The award of the contract to build and operate the energy from waste plant for Aberdeen City Council, Aberdeenshire Council and Moray Council has been approved by the three local authorities.
A multinational consortium led by global construction company Acciona has been chosen after a two-year procurement process by the NESS Energy Project team. Acciona will lead the project using its own in-house construction skills to build the plant, and experienced waste company Indaver will then operate the plant for a 20-year contract period. Indaver currently owns and operates EfW facilities in Ireland, Belgium and Netherlands.
After being confirmed as the preferred bidder last month, a final decision by each of the three councils on whether to proceed with the project was required.
Moray Council and Aberdeen City Council members gave their approval at separate meetings on Monday (March 4) and Aberdeenshire Council agreed the award and the inter authority agreement which defines how the Councils will work together. The councils will continue to work with the contractor towards contract award.
The £150m energy from waste plant will take non-recyclable waste from Aberdeen City, Aberdeenshire, and Moray Councils and burn it cleanly and completely conforming to the latest and known future strict European standards for emissions. The energy produced will be sent to a district heating network.
The plant is due to is to be built by 2022 in the East Tullos area of Aberdeen and planning permission was granted in October 2016. From 1 January 2021, Scottish councils will be banned from putting any biodegradable municipal waste into landfill.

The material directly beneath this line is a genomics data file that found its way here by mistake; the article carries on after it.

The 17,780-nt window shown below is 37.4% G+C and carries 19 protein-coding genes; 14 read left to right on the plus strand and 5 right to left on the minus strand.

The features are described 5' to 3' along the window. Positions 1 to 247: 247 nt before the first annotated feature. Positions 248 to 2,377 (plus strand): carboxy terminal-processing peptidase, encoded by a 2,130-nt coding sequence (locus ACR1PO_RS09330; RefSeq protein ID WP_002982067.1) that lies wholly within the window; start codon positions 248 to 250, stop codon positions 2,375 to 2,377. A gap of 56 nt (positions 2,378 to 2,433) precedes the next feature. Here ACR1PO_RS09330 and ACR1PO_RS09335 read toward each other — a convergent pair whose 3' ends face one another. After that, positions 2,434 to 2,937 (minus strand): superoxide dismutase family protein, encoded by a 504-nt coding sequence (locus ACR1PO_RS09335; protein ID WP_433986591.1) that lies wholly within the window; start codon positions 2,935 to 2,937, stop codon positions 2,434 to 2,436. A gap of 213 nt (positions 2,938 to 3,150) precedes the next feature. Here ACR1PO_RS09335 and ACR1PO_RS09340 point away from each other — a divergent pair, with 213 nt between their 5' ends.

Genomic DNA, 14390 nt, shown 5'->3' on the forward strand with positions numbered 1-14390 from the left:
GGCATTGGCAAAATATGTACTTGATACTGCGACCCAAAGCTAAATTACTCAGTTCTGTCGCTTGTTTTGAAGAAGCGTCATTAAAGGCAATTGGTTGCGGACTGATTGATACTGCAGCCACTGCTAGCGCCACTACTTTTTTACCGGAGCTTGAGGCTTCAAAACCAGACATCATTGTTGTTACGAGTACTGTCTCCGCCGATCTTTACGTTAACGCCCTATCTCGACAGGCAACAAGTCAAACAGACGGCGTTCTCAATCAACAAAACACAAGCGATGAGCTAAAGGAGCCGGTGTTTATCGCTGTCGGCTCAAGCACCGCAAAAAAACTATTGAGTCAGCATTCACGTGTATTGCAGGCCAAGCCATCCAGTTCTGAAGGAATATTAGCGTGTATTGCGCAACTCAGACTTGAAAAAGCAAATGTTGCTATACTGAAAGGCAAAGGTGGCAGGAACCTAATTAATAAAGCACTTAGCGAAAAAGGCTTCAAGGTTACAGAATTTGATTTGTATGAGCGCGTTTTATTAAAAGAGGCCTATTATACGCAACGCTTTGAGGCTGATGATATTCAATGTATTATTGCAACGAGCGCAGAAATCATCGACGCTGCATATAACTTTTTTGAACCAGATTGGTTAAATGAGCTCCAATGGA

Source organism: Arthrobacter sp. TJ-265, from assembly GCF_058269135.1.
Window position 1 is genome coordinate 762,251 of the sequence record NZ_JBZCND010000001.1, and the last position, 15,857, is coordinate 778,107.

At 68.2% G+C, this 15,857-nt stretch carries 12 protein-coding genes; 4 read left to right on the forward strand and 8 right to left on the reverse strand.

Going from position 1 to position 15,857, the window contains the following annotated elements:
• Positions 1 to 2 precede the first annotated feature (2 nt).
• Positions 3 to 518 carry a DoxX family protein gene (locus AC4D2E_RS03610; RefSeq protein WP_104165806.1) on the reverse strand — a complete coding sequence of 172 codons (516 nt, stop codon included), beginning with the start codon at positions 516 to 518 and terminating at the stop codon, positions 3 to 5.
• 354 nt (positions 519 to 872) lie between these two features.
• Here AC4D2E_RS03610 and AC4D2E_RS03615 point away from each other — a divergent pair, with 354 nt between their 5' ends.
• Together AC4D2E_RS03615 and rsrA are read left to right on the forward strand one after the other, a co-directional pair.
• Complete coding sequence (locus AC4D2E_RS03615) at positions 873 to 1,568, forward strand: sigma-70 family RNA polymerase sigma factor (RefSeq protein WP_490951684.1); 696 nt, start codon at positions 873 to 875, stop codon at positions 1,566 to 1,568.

The three councils decided to work together in 2015 to secure a long-term waste management solution for the north-east with the tender notice issued early 2017.
Aberdeen City Council environmental spokesperson Councillor Philip Bell said: “Selecting a preferred supplier is a significant milestone. The ban on landfilling waste in 2021 is a major concern for councils across Scotland and this facility is integral to Aberdeen City Council’s plans for waste management alongside significant investment in waste reduction and recycling. At present, our residual waste is shipped abroad with others benefitting from the energy produced. This facility gives us control of that energy with the heat produced feeding a local district heating scheme which will contribute to the alleviation of fuel poverty in the city.”
Chair of Aberdeenshire Council's Infrastructure Services Committee and deputy leader, Councillor Peter Argyle, said: "Clearly there is still a long way to go until this facility is up and running and generating energy from waste which cannot be prevented, reused or recycled, but this is a milestone on the road towards a new approach to waste in our area. There has been a lot of work done up to this point, including our development of a new waste strategy for Aberdeenshire which focuses on increasing recycling and reducing the quantity of material sent to landfill. During recent consultation 73% of respondents were supportive of the council making the most of waste by disposing of it through the energy from waste process and I’m pleased all three councils are moving forward to achieve this together."
Chair of Moray Council’s Economic Development and Infrastructure Services Committee, councillor Graham Leadbitter, said: “The NESS energy project is critical to Moray Council’s waste management plans as we move towards the stopping of landfilling in Scotland. This is a large and complex engineering project supported by the three north-east councils and it is great that we have reached a further major milestone with the selection of a preferred bidder. This follows many months of detailed design and costings work and I commend the efforts of the project team on pulling it together. Investment in this Energy from Waste plant will ensure that we are squeezing out the greatest energy from the residual waste whilst maximising our recycling.”